For the week ending Aug. 8, total inspections of grain (corn, wheat, and soybeans) for export from all major U.S. export regions was 2.41 million metric tons (mmt), the U.S. Department of Agriculture said today. This represents a 12% increase from the previous week, unchanged from last year, and 4% below the three-year average.
The increase in inspections was primarily driven by a 66% rise in wheat inspections, the USDA said in its weekly Grain Transportation Report (GTR). Wheat shipments increased primarily to Asian destinations. Week-to-week inspections of corn increased 9%, but soybean inspections decreased 9% for the same period, according to the GTR. Inspections of grain in the Mississippi Gulf increased 17% from the previous week, and inspections in the Pacific Northwest (PNW) increased 10%.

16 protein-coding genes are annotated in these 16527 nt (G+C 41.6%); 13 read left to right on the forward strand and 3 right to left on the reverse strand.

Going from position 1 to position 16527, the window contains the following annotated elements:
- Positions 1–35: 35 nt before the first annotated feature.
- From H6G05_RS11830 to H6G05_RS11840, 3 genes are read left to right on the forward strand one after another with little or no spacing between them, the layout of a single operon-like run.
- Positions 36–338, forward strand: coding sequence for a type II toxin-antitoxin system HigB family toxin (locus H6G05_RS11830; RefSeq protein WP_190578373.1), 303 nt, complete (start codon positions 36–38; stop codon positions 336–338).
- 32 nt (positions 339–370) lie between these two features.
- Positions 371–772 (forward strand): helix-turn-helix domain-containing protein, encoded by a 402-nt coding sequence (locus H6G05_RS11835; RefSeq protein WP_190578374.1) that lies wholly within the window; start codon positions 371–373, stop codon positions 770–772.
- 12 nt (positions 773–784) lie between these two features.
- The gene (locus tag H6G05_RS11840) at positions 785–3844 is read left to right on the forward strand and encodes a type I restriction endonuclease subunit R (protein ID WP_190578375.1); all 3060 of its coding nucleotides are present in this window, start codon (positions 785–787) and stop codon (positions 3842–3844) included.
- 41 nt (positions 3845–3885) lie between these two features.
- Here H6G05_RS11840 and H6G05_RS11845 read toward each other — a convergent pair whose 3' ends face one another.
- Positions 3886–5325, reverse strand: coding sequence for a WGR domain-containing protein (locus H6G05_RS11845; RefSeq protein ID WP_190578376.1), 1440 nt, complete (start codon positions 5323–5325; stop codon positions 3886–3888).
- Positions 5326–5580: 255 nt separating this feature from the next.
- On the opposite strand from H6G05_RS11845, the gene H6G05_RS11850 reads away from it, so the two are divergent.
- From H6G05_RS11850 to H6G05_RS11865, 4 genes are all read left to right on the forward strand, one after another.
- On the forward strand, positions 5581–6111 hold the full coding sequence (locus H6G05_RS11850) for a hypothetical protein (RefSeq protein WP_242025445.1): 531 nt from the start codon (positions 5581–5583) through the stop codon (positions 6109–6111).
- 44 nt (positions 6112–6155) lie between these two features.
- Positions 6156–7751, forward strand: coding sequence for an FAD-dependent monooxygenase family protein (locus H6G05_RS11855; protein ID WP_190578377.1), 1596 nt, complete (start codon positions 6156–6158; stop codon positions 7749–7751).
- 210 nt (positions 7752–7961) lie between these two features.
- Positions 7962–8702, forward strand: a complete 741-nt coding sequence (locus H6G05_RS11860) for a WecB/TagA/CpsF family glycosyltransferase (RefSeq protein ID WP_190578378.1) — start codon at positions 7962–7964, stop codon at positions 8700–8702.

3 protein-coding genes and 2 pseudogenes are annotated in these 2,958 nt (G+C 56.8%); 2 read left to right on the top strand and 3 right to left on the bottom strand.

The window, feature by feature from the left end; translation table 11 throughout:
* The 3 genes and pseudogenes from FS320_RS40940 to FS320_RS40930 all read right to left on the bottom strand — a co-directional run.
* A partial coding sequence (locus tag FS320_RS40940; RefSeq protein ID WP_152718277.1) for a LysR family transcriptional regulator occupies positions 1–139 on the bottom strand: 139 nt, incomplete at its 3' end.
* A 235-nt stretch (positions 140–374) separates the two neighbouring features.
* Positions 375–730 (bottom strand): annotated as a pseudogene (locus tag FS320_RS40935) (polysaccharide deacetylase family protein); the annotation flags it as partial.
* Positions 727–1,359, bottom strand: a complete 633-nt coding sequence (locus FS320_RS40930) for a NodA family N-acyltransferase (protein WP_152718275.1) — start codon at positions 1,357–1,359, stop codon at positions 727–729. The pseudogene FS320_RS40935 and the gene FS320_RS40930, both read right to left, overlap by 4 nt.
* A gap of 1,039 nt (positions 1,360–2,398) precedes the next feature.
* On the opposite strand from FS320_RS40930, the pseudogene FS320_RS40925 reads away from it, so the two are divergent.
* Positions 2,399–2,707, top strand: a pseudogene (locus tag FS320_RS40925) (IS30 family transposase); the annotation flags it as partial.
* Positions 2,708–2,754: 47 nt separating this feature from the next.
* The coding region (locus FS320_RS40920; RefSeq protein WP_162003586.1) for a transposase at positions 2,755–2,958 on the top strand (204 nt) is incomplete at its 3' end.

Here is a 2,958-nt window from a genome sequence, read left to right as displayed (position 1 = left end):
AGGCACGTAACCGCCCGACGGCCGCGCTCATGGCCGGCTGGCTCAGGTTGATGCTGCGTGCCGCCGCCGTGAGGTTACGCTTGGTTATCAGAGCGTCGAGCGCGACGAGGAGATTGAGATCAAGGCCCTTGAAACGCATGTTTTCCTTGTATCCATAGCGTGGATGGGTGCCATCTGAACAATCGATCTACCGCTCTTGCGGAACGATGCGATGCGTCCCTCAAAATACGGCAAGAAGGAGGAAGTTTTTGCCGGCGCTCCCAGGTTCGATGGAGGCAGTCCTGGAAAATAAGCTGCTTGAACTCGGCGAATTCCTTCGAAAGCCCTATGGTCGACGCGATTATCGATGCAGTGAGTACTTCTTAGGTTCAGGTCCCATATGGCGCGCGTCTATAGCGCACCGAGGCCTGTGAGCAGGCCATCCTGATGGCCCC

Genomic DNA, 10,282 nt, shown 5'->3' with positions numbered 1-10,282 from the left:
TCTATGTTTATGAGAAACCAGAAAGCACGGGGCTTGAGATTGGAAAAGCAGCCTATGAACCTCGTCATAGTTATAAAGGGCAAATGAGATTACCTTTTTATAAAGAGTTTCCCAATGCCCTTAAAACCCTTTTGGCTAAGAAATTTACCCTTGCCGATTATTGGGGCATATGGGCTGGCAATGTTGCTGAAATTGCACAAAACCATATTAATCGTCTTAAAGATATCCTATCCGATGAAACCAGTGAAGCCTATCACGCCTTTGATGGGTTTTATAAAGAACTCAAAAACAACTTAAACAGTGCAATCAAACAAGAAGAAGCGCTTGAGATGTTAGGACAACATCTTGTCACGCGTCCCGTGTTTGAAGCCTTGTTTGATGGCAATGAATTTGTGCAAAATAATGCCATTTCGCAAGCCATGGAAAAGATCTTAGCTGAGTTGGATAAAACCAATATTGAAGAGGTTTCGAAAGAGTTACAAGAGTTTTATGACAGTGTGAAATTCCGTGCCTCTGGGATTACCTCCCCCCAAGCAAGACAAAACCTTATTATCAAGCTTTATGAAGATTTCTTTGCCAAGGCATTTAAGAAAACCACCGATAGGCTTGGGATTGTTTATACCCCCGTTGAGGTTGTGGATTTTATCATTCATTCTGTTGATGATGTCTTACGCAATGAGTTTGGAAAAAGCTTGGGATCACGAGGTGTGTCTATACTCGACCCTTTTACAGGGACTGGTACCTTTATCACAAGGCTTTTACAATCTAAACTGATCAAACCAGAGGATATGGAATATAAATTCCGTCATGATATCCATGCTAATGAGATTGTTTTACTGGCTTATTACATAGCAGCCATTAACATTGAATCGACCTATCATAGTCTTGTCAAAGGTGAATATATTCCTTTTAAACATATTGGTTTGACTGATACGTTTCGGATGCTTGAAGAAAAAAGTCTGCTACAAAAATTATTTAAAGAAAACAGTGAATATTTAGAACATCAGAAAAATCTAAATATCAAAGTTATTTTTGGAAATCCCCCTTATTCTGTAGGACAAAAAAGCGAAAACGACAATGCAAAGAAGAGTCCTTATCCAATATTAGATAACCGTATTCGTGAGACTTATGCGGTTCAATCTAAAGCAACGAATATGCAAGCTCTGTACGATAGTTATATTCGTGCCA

Lower Production and Exports Forecasted by USDA in 2019/20
USDA’s August World Agricultural Supply and Demand Estimates (WASDE) and Crop Production forecasts that U.S. farmers will produce 19.6 billion bushels of corn, soybeans, and wheat in 2019/20. This is less than 1% below the previous month’s projection, but 6% lower than last year, according to the the GTR. USDA projects 2% less total grain supplies (including beginning stocks, production, and imports), which could mean less demand for grain transportation in the new marketing year.
States with the largest drop in production from last year in million bushels (mbu) are: Illinois (-576 mbu), North Dakota (-380 mbu), Ohio (-325 mbu), and South Dakota (-321 mbu). USDA expects domestic use of corn, soybeans, and wheat will mirror last year, but exports will drop 4%, the USDA said.